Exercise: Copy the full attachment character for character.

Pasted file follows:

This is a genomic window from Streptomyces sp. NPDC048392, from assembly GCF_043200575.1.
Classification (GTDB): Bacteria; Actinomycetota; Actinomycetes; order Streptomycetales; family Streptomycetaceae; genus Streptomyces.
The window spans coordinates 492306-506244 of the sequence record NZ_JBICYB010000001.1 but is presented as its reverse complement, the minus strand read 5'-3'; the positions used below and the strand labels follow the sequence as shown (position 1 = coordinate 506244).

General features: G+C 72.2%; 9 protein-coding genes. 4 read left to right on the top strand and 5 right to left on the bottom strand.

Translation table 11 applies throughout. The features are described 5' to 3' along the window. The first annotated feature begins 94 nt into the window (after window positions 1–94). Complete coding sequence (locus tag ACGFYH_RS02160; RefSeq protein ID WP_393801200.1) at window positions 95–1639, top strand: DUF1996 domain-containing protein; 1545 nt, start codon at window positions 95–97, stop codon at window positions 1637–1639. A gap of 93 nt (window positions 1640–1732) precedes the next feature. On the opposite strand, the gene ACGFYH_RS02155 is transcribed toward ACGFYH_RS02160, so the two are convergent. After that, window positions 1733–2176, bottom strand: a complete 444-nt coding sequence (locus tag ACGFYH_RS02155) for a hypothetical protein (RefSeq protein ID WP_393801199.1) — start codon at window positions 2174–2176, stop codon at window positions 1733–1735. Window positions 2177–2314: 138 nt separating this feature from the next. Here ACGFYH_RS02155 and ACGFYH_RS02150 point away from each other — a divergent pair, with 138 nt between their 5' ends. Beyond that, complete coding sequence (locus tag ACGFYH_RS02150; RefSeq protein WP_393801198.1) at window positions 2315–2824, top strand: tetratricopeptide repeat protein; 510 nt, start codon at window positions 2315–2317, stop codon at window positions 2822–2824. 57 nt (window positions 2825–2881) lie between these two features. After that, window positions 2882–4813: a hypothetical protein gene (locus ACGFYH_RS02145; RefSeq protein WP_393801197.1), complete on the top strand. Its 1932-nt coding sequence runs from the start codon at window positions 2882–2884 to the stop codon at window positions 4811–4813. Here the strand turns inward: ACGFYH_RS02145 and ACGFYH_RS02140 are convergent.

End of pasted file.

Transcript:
This is a genomic window from Streptomyces sp. NPDC048392, from assembly GCF_043200575.1.
Classification (GTDB): Bacteria; Actinomycetota; Actinomycetes; order Streptomycetales; family Streptomycetaceae; genus Streptomyces.
The window spans coordinates 492306-506244 of the sequence record NZ_JBICYB010000001.1 but is presented as its reverse complement, the minus strand read 5'-3'; the positions used below and the strand labels follow the sequence as shown (position 1 = coordinate 506244).

General features: G+C 72.2%; 9 protein-coding genes. 4 read left to right on the top strand and 5 right to left on the bottom strand.

Translation table 11 applies throughout. The features are described 5' to 3' along the window. The first annotated feature begins 94 nt into the window (after window positions 1–94). Complete coding sequence (locus tag ACGFYH_RS02160; RefSeq protein ID WP_393801200.1) at window positions 95–1639, top strand: DUF1996 domain-containing protein; 1545 nt, start codon at window positions 95–97, stop codon at window positions 1637–1639. A gap of 93 nt (window positions 1640–1732) precedes the next feature. On the opposite strand, the gene ACGFYH_RS02155 is transcribed toward ACGFYH_RS02160, so the two are convergent. After that, window positions 1733–2176, bottom strand: a complete 444-nt coding sequence (locus tag ACGFYH_RS02155) for a hypothetical protein (RefSeq protein ID WP_393801199.1) — start codon at window positions 2174–2176, stop codon at window positions 1733–1735. Window positions 2177–2314: 138 nt separating this feature from the next. Here ACGFYH_RS02155 and ACGFYH_RS02150 point away from each other — a divergent pair, with 138 nt between their 5' ends. Beyond that, complete coding sequence (locus tag ACGFYH_RS02150; RefSeq protein WP_393801198.1) at window positions 2315–2824, top strand: tetratricopeptide repeat protein; 510 nt, start codon at window positions 2315–2317, stop codon at window positions 2822–2824. 57 nt (window positions 2825–2881) lie between these two features. After that, window positions 2882–4813: a hypothetical protein gene (locus ACGFYH_RS02145; RefSeq protein WP_393801197.1), complete on the top strand. Its 1932-nt coding sequence runs from the start codon at window positions 2882–2884 to the stop codon at window positions 4811–4813. Here the strand turns inward: ACGFYH_RS02145 and ACGFYH_RS02140 are convergent.